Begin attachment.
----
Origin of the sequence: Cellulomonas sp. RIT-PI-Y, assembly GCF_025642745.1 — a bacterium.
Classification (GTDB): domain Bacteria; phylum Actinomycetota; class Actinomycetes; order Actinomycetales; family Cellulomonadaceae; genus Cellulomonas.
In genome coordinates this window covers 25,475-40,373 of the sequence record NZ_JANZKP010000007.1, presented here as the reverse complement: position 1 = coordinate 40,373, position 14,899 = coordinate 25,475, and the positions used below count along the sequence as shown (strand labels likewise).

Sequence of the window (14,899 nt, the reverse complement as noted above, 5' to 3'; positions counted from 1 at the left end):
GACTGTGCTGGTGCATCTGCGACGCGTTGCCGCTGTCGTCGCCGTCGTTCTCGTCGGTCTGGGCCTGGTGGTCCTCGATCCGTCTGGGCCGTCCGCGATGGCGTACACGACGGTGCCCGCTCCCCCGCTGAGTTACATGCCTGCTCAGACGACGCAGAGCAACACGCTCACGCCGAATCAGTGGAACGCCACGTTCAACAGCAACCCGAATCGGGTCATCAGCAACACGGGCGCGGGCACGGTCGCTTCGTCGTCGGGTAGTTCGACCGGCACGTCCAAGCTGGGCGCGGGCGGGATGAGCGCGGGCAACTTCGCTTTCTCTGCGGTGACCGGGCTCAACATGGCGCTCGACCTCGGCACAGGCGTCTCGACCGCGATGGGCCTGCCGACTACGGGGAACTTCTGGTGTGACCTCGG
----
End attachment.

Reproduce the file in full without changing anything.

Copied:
Origin of the sequence: Cellulomonas sp. RIT-PI-Y, assembly GCF_025642745.1 — a bacterium.
Classification (GTDB): domain Bacteria; phylum Actinomycetota; class Actinomycetes; order Actinomycetales; family Cellulomonadaceae; genus Cellulomonas.
In genome coordinates this window covers 25,475-40,373 of the sequence record NZ_JANZKP010000007.1, presented here as the reverse complement: position 1 = coordinate 40,373, position 14,899 = coordinate 25,475, and the positions used below count along the sequence as shown (strand labels likewise).

Sequence of the window (14,899 nt, the reverse complement as noted above, 5' to 3'; positions counted from 1 at the left end):
GACTGTGCTGGTGCATCTGCGACGCGTTGCCGCTGTCGTCGCCGTCGTTCTCGTCGGTCTGGGCCTGGTGGTCCTCGATCCGTCTGGGCCGTCCGCGATGGCGTACACGACGGTGCCCGCTCCCCCGCTGAGTTACATGCCTGCTCAGACGACGCAGAGCAACACGCTCACGCCGAATCAGTGGAACGCCACGTTCAACAGCAACCCGAATCGGGTCATCAGCAACACGGGCGCGGGCACGGTCGCTTCGTCGTCGGGTAGTTCGACCGGCACGTCCAAGCTGGGCGCGGGCGGGATGAGCGCGGGCAACTTCGCTTTCTCTGCGGTGACCGGGCTCAACATGGCGCTCGACCTCGGCACAGGCGTCTCGACCGCGATGGGCCTGCCGACTACGGGGAACTTCTGGTGTGACCTCGG